SOUTH PORTLAND – One of the first things said about John Woodbury on Tuesday was that he was a “true friend,” who would do anything for anyone at a moments notice.
He came to the rescue when friends or relatives had car trouble. And once saved a friend’s boat from sinking.
His wife, Winnona Woodbury of South Portland, said that particular call for help came one night during a bad storm. She said her husband got his pump and motored his boat to his friend’s boat and pumped the water out.
“He was just that kind of person,” his wife said. “If it was in his power, he would do what he could to help. “
Woodbury, who died on Sunday at 71, was a longtime tractor trailer truck driver.
Most recently, he drove a truck for J.J. Nissen, now Interstate Bakeries Corp. He worked for the company for 21 years. He delivered its products throughout New England.
He previously worked for Pioneer Plastics Corp. in Auburn for 18 years. From 1978 to 1986, he drove cross country with his wife, who also had a commercial driver’s license. She reminisced about their cross country trips to the West Coast. She said after they delivered Pioneer’s products, they transported produce back to Maine.
“We saw a lot of the countryside from the windshield,” his wife said. “He was the better driver, by all means. We both took our turns.”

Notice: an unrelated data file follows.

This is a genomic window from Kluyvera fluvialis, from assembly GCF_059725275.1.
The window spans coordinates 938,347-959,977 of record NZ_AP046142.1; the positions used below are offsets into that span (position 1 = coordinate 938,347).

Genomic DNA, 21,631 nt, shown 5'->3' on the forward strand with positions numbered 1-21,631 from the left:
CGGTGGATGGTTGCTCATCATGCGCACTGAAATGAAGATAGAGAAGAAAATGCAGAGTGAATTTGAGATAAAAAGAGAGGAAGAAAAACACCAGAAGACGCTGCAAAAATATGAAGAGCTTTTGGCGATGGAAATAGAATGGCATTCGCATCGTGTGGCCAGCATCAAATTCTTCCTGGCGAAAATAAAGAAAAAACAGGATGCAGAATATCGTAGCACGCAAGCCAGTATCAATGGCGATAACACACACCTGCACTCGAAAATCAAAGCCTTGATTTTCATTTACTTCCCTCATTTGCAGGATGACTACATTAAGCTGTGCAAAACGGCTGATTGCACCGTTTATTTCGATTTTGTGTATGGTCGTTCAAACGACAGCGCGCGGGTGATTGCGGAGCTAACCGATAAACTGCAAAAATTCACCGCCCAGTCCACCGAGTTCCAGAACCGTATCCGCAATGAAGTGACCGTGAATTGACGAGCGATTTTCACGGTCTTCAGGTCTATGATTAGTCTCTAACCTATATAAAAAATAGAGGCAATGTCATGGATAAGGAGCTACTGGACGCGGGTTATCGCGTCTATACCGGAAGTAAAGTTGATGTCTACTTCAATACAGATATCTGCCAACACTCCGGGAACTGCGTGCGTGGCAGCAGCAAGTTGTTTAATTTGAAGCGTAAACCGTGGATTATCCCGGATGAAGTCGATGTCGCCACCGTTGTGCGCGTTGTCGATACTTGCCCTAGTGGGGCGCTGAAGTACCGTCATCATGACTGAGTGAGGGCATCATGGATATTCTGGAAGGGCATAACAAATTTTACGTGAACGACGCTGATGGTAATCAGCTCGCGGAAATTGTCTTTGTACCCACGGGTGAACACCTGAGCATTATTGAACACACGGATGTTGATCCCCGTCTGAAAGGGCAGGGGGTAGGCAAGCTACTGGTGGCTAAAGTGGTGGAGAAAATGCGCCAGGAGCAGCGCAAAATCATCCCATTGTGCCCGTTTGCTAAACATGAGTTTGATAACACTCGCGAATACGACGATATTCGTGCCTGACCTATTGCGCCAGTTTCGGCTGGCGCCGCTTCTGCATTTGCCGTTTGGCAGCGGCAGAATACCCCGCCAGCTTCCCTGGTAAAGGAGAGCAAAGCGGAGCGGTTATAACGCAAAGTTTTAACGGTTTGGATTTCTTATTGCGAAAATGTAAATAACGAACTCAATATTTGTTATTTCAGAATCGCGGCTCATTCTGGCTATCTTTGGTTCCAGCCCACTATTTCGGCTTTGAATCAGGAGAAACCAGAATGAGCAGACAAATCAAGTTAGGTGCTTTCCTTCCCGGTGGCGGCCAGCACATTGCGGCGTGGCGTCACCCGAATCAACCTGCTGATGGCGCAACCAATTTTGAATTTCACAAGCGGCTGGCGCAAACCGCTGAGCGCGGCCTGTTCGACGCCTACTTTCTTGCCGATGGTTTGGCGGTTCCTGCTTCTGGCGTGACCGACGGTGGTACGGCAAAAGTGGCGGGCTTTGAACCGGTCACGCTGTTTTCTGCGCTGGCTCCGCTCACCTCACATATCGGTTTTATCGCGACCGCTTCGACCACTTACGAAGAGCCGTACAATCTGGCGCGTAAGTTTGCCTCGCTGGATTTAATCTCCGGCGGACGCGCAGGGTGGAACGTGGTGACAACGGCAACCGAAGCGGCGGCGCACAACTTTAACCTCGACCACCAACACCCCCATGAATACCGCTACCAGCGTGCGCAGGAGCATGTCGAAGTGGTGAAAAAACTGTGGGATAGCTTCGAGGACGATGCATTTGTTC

The Woodburys had a lot of practice at creating balance and patience in their relationship.
The couple met as teenagers on New Year’s Eve in 1958 at the Elm Street Roller Skating Rink in Portland.
“I thought he was cute,” she remarked. “He had big blue eyes and dark brown hair.”
They got married in 1960. She was 17 and he was 19-years-old.
“To be honest, the whole family didn’t give us a snowball’s chance of staying married,” she said.
It’s been 52 years since they married. “We complimented each other. We made it work. We enjoyed each other. We had our little spats, but we got over it and got on with it.”
Woodbury, who grew up on Peaks Island, had a life-long passion for boating. In his early years he worked two or three jobs to support his wife and four children. In addition to being a truck driver, he was a lobsterman.
“He was a self-made man,” she said. “He worked harder to do better, and he did. He made a good life for us.”
In the early 1970s, Woodbury bought an old school bus for $500 and converted it into a motor home. The family took it camping across Maine and New Hampshire. He also enjoyed kayaking, bicycling, hiking and motorcycling.
For several years, the Woodburys attended motorcycle rallies in Sturgis, S.D., Lake George, N.Y. and Laconia, N.H.
In the late 1980s, he bought a fishing boat that he named Winannjea.
He enjoyed taking his friends and family around Casco Bay, particularly to Jewell Island, where the family camped and watched the annual Fourth of July fireworks display.
“He loved his boat,” his wife said. “He loved being out there. For someone that couldn’t swim it just amazed me. But that’s what he liked.”
In April, Woodbury was diagnosed with cancer. A few weeks ago, the doctors told him his cancer was terminal.
“He was very accepting of it,” his wife said. “He lived his life the way he wanted to. … He was my best friend and companion. I will miss him terribly and so will his children.”
Staff Writer Melanie Creamer can be contacted at 791-6361 or at: